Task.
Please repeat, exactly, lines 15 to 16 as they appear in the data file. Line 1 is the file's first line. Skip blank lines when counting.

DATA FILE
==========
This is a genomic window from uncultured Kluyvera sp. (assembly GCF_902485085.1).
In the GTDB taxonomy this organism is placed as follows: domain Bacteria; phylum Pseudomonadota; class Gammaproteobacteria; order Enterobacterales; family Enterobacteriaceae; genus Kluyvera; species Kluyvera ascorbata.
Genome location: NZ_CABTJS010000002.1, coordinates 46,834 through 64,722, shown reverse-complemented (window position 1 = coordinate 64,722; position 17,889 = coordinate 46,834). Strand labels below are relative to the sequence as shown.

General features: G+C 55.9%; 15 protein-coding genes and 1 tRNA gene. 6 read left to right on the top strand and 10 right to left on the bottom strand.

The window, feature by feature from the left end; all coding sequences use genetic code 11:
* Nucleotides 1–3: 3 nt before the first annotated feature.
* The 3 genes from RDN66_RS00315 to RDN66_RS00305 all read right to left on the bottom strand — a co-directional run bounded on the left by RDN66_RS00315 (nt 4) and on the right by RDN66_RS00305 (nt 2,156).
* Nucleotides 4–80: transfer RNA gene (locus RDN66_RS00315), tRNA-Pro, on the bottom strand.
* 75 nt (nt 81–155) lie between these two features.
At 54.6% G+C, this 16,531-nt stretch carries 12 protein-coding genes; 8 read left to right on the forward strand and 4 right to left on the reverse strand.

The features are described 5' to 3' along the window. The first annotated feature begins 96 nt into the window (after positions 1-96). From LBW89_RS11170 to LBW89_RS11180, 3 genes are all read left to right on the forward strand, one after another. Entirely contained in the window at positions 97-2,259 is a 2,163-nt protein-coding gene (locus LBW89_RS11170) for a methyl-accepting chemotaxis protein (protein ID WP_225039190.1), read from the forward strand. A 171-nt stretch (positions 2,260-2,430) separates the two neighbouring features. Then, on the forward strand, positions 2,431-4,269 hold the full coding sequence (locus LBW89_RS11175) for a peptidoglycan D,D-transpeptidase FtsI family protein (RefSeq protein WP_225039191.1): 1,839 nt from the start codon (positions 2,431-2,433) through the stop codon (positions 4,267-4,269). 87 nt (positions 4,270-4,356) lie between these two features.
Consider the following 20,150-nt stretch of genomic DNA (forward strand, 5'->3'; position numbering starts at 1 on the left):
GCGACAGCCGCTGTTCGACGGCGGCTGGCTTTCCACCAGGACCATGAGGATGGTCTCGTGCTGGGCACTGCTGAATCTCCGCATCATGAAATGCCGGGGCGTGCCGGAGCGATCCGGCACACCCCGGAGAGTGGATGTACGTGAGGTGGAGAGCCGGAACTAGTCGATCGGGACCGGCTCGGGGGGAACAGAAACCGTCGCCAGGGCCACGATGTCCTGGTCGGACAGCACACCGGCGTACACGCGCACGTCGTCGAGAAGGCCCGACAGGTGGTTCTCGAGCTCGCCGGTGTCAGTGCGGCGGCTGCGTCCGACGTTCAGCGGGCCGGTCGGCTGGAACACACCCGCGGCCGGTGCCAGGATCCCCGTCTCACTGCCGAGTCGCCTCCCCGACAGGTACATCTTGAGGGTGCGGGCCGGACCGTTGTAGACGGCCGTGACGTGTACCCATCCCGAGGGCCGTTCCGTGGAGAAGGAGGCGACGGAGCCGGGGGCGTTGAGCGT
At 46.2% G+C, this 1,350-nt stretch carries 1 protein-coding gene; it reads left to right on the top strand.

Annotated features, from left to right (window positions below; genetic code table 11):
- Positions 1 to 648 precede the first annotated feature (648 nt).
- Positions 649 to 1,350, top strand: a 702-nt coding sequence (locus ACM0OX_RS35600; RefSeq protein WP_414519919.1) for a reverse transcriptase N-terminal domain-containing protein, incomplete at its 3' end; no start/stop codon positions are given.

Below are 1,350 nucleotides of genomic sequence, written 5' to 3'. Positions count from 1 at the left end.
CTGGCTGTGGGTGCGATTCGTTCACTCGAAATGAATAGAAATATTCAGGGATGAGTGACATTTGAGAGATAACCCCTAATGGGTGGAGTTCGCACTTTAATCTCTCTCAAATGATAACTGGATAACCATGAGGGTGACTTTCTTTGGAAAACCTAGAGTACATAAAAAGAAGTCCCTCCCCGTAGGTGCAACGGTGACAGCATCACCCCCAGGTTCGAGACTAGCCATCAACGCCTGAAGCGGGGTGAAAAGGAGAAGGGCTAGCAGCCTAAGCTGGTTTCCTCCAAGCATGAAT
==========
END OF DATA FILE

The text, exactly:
Annotated features, from left to right (window positions below; genetic code table 11):
- Positions 1 to 648 precede the first annotated feature (648 nt).